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The down-low on managing your sugar cravings

 

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Last week I posted about glycemic index and its impacts on energy, weight, and diabetes risk. As many of us know, however, it can be hard to stay motivated when face to face with sugar! As any tired mom will attest to, when you’re sleep-deprived anything sugary seems like a godsend, even though it will make you even more tired in the long run… Here’s the naturopathic scoop on how to manage sugar cravings and get on track towards a whole foods, low-glycemic diet.

1. Clear it out of your house: nothing kills a new commitment like a nagging box of cookies. Give away unwanted sweets and junk food so the next time you open your cupboard you are welcomed with foods you feel good about eating.

sugaraddictioncycle2. Commit to three days to start: the first 72 hours are the hardest (it’s true, they can be very difficult depending on how hooked you are on sugar), and once you get over that hump, the sugar cravings, headaches and grumpiness will finally start to dissipate – and you’ll start to feel great – trust me on this one! Many people underestimate the addictive power of sugar, and are shocked to find the withdrawal symptoms that accompany this.

3. Make a new pattern: every time you find yourself wanting to go for sugar, follow these three steps and odds are the sugar twinge will pass!

  • first: drink a glass of water
  • second: eat something low-glycemic (a carrot or handful of nuts)
  • third: if you’re still hungry, have a piece of fruit (berries or apple)

4. Get the rest you need: nothing spurs a mid-afternoon sugar-binge like not getting enough sleep the night before. Give yourself the rest you need (either an earlier bedtime, or a short nap mid-day) to avoid the temporary sugar pick-me-up. Prolonged exhaustion will stress your adrenal glands, which will make your sugar cravings even worse.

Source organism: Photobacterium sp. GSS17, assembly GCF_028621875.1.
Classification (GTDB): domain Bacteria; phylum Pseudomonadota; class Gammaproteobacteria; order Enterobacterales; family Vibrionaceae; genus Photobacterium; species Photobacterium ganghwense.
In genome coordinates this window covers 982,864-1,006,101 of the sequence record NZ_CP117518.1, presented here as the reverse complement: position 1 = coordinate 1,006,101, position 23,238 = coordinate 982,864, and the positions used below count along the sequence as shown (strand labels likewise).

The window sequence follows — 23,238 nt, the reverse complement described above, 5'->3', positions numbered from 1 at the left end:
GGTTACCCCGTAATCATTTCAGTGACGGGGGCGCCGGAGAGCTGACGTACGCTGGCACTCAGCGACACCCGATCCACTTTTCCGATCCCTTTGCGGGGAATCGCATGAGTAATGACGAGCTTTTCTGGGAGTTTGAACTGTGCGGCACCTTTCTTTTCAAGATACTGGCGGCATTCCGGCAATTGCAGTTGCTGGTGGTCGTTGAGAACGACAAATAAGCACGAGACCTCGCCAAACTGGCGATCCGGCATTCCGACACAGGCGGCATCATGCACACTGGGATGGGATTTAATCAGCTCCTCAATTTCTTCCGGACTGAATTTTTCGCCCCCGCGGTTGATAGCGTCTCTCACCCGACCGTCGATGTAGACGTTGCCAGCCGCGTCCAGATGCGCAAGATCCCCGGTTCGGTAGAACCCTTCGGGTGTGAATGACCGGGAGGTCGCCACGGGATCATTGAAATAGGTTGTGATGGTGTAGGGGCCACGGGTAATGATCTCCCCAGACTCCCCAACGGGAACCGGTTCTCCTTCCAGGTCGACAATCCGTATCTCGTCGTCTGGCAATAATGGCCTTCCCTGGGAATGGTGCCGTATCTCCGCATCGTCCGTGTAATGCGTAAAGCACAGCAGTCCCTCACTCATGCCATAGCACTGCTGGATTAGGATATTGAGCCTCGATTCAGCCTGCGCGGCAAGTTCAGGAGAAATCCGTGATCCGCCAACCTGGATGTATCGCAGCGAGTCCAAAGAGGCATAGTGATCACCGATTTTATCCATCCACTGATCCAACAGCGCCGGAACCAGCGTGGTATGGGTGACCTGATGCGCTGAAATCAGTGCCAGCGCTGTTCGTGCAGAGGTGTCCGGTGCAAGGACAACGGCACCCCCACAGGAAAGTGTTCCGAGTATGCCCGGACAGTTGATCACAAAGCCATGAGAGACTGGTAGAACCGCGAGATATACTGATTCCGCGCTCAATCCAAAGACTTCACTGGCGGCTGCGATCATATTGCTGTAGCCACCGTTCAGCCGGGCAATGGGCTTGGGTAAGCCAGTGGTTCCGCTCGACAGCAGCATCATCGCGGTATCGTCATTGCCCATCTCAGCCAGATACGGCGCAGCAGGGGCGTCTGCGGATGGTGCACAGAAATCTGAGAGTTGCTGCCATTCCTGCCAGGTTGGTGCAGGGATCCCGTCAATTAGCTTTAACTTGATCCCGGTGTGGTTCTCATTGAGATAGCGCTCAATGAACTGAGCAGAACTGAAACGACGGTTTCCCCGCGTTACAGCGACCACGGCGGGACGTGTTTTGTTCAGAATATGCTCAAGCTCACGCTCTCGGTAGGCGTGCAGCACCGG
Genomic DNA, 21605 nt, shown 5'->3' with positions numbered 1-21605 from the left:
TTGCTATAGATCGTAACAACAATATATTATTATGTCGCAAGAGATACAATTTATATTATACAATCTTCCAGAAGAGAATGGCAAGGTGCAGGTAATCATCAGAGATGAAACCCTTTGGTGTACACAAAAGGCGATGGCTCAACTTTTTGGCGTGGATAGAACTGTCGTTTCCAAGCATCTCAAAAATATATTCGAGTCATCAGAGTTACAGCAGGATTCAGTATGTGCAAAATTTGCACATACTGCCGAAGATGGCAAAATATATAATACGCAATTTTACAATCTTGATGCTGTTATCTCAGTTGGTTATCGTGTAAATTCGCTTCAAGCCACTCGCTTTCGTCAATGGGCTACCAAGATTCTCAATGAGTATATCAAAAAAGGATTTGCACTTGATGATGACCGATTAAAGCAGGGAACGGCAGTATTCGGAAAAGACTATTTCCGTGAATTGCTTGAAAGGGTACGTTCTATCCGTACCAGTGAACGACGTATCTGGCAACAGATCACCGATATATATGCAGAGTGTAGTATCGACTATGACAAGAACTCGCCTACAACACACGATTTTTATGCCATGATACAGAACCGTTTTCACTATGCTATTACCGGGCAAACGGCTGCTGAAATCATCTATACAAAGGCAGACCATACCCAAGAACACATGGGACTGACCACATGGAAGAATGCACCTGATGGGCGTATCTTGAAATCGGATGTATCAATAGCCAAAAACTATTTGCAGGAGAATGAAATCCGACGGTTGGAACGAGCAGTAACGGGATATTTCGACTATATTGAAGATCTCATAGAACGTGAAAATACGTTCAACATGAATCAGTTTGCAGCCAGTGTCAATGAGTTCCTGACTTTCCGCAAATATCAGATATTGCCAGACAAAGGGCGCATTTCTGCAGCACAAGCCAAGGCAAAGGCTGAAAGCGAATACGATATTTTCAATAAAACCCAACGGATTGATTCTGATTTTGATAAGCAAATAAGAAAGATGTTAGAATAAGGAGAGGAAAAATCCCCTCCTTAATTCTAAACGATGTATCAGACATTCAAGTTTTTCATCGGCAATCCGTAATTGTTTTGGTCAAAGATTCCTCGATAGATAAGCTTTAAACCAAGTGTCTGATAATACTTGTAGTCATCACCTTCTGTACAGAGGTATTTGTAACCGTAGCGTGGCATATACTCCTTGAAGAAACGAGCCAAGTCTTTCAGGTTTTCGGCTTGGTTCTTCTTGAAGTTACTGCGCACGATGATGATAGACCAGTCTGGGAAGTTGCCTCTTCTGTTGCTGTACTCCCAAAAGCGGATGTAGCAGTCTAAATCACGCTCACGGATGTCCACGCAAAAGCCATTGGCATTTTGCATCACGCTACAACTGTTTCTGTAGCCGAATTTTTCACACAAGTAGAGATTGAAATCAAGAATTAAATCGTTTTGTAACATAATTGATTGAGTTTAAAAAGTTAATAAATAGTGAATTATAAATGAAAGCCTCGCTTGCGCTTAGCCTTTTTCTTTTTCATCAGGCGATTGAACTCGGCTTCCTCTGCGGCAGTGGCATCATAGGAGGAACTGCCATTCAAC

5. Eat regular meals: follow a low-glycemic diet to achieve that steady burn, as opposed to yo-yo-ing blood sugar levels that lead to increased sugar intake. Include proteins and fats in every meal. See this post for ideas for low-glycemic foods.

6. See a Naturopathic Doctor if you need further support and/or supplementation. Some of my favourites include:

  • Gymnema (Gymnema sylvestre): herbal medicine that decreases sugar cravings by blocking the taste of sugar, and helps control blood sugar levels by enhancing the effects of insulin – this can be eaten as a food or juice, or as a herbal tincture
  • Siberian Ginseng (Eleutherococcus senticosus): herbal medicine that helps the body deal with stress (it is considered an “adaptogen”) and avoid emotional overeating, as well as regulate blood sugar
  • licoricetea_terralifeLicorice root (Glycyrrhiza glabra): herbal medicine that supports adrenal function and can satisfy sugar cravings with its natural sweetness, without raising blood sugar – this makes a delicious tea!
  • Stevia (Stevia rebaudiana): herbal sugar substitute without any of the harms of sugar – it’s an acquired taste, but those who love it swear by it : )
  • Chromium picinolate: important mineral in blood glucose metabolism, which works with insulin to facilitate uptake of glucose into cells and out of the blood stream, and decreases carb cravings
  • Acupuncture: ear acupuncture has been well-studied for both addictions and weight loss, and is something I’ve enjoyed using with my patients at the Boucher Naturopathic Clinic. Needles can be inserted during visits, or patients can have ear seeds (little stickers with acu-points on them) placed in their ears that they press on when they have cravings – pretty amazing!

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